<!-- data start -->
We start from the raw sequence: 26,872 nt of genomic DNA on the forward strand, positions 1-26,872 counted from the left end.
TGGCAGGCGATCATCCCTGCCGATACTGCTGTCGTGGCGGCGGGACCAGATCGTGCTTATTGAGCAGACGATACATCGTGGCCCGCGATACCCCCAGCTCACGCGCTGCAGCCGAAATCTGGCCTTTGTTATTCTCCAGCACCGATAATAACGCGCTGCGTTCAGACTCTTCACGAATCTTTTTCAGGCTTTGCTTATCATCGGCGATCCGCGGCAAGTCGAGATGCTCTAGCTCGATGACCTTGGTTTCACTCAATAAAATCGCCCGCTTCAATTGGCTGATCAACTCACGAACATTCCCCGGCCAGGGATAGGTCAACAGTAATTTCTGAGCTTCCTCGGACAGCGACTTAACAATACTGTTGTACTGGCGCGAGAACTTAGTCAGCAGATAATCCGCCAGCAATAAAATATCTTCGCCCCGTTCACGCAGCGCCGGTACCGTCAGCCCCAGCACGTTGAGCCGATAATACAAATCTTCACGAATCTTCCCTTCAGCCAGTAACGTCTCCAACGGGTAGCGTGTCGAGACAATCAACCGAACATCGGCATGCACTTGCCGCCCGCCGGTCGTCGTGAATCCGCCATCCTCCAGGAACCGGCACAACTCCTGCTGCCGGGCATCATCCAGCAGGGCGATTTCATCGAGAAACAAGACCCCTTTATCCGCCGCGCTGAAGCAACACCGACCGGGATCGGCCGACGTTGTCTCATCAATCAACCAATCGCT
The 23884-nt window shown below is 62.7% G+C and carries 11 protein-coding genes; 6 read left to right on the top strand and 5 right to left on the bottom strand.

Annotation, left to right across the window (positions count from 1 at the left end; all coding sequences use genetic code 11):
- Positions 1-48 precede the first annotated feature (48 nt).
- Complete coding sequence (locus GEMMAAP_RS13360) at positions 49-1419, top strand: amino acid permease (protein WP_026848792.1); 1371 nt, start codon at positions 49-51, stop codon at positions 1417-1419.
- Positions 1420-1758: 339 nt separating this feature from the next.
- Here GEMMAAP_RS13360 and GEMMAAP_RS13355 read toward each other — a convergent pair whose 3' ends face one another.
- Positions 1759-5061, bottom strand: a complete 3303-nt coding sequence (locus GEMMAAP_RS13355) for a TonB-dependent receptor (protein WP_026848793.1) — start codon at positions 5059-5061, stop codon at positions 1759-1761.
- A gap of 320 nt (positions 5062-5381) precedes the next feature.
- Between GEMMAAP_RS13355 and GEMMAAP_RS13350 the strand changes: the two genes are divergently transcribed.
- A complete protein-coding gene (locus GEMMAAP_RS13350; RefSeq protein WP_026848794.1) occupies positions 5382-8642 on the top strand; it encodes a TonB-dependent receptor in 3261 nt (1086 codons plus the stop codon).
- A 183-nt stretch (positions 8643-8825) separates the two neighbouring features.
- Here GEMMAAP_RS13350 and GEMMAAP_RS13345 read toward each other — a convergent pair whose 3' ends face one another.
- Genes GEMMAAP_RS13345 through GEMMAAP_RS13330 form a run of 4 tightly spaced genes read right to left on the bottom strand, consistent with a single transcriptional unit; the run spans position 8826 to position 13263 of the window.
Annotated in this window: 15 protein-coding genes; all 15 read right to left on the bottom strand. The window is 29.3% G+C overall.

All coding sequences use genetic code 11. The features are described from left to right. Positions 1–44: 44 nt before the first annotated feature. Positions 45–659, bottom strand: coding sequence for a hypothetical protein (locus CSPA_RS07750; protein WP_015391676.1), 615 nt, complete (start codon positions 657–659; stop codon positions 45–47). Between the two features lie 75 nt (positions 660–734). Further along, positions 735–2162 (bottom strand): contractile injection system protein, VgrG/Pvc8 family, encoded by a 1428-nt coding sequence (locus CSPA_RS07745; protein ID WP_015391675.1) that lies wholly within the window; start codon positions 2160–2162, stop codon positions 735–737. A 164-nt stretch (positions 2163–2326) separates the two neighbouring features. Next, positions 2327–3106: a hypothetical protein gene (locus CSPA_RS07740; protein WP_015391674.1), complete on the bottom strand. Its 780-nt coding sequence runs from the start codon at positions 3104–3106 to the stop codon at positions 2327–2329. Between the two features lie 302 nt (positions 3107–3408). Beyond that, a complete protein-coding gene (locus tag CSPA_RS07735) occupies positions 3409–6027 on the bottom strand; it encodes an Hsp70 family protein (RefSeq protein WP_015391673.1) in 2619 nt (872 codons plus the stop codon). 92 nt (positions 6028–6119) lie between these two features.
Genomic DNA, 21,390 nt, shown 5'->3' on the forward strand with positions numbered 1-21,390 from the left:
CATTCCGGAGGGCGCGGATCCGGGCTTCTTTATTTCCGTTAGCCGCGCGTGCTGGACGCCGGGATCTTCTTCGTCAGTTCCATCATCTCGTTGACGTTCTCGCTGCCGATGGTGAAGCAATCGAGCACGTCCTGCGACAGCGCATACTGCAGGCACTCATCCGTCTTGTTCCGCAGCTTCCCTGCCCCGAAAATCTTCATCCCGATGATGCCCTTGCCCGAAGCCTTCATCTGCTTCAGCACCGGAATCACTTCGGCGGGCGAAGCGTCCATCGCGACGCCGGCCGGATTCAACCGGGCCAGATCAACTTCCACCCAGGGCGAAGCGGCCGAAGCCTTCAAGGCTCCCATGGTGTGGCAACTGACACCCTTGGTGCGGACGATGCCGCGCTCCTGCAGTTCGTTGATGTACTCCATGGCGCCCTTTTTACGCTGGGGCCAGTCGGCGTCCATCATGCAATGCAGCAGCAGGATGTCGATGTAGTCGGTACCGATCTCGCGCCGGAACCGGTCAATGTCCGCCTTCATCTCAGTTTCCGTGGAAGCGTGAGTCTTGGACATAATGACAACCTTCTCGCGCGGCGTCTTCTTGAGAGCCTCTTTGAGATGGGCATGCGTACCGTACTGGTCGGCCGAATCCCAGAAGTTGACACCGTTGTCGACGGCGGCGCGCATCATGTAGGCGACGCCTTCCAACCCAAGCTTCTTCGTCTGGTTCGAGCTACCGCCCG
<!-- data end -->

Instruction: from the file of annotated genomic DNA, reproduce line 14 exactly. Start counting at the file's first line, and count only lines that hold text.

- Here GEMMAAP_RS13350 and GEMMAAP_RS13345 read toward each other — a convergent pair whose 3' ends face one another.